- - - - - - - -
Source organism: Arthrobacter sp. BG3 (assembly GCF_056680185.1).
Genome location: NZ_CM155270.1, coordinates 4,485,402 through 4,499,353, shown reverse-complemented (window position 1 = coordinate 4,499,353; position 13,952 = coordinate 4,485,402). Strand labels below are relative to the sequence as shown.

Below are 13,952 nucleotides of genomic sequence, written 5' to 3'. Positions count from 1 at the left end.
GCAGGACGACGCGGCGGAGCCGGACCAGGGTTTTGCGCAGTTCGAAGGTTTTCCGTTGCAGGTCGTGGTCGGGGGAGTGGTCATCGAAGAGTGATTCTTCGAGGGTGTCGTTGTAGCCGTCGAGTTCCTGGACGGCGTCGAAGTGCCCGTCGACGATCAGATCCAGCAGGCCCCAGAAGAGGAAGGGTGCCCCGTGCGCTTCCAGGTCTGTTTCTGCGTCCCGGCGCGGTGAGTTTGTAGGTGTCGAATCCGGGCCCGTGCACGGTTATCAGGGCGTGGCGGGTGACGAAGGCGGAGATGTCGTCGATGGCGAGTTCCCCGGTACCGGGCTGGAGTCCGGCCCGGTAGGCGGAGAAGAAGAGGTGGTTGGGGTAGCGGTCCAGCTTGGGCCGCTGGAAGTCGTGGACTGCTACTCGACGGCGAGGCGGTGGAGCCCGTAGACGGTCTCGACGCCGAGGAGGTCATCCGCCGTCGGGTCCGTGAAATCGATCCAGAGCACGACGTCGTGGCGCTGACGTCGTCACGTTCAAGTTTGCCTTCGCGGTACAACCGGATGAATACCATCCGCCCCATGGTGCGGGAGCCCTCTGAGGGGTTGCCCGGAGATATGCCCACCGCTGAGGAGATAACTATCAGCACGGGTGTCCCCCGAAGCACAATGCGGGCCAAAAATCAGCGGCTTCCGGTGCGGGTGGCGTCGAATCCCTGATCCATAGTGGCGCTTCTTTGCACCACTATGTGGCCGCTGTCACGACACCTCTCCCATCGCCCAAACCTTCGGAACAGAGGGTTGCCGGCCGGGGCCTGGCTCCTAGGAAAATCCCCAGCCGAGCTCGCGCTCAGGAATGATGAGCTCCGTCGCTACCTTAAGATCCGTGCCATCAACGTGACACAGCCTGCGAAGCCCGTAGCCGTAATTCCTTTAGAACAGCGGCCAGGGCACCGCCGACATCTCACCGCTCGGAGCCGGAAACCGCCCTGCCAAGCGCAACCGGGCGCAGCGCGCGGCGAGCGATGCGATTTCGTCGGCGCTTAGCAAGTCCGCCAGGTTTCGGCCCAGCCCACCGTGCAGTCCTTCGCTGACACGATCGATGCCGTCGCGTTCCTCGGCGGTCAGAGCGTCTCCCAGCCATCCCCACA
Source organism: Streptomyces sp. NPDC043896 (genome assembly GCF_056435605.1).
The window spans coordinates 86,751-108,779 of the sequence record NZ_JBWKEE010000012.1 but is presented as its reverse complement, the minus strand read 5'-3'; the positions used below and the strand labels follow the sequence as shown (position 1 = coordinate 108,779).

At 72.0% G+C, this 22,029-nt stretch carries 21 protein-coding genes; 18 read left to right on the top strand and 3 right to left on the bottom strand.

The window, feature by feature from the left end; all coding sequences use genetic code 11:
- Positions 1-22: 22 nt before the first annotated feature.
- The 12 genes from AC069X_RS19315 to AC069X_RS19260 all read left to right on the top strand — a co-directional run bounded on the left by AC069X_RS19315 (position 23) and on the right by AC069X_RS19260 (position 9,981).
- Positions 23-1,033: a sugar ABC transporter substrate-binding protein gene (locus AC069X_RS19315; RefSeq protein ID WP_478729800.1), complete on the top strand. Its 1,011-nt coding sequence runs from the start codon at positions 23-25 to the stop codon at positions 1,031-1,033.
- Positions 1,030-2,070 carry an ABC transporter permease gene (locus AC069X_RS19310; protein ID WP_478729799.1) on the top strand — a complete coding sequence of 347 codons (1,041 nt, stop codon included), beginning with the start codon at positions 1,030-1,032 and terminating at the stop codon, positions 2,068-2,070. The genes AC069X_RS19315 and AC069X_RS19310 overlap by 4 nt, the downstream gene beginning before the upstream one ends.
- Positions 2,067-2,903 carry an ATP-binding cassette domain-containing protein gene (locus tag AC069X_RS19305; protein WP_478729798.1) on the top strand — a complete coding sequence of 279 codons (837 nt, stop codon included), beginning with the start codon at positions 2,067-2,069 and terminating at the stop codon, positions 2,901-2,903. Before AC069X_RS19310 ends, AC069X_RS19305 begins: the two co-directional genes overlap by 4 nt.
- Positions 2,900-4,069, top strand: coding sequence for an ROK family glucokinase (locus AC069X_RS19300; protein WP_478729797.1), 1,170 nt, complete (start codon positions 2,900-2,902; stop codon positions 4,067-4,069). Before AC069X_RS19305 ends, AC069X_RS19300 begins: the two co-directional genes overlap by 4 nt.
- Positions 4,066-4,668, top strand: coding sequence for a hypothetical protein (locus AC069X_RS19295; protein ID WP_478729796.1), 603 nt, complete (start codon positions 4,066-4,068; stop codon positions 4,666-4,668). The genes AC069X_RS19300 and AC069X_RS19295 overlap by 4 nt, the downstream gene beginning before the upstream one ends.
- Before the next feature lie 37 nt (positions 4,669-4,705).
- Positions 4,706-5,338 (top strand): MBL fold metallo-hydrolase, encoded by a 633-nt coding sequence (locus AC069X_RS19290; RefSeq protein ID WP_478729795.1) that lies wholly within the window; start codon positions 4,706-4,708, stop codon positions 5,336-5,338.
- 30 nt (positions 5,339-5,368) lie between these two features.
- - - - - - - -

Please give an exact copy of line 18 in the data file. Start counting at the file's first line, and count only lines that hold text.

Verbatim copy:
- 30 nt (positions 5,339-5,368) lie between these two features.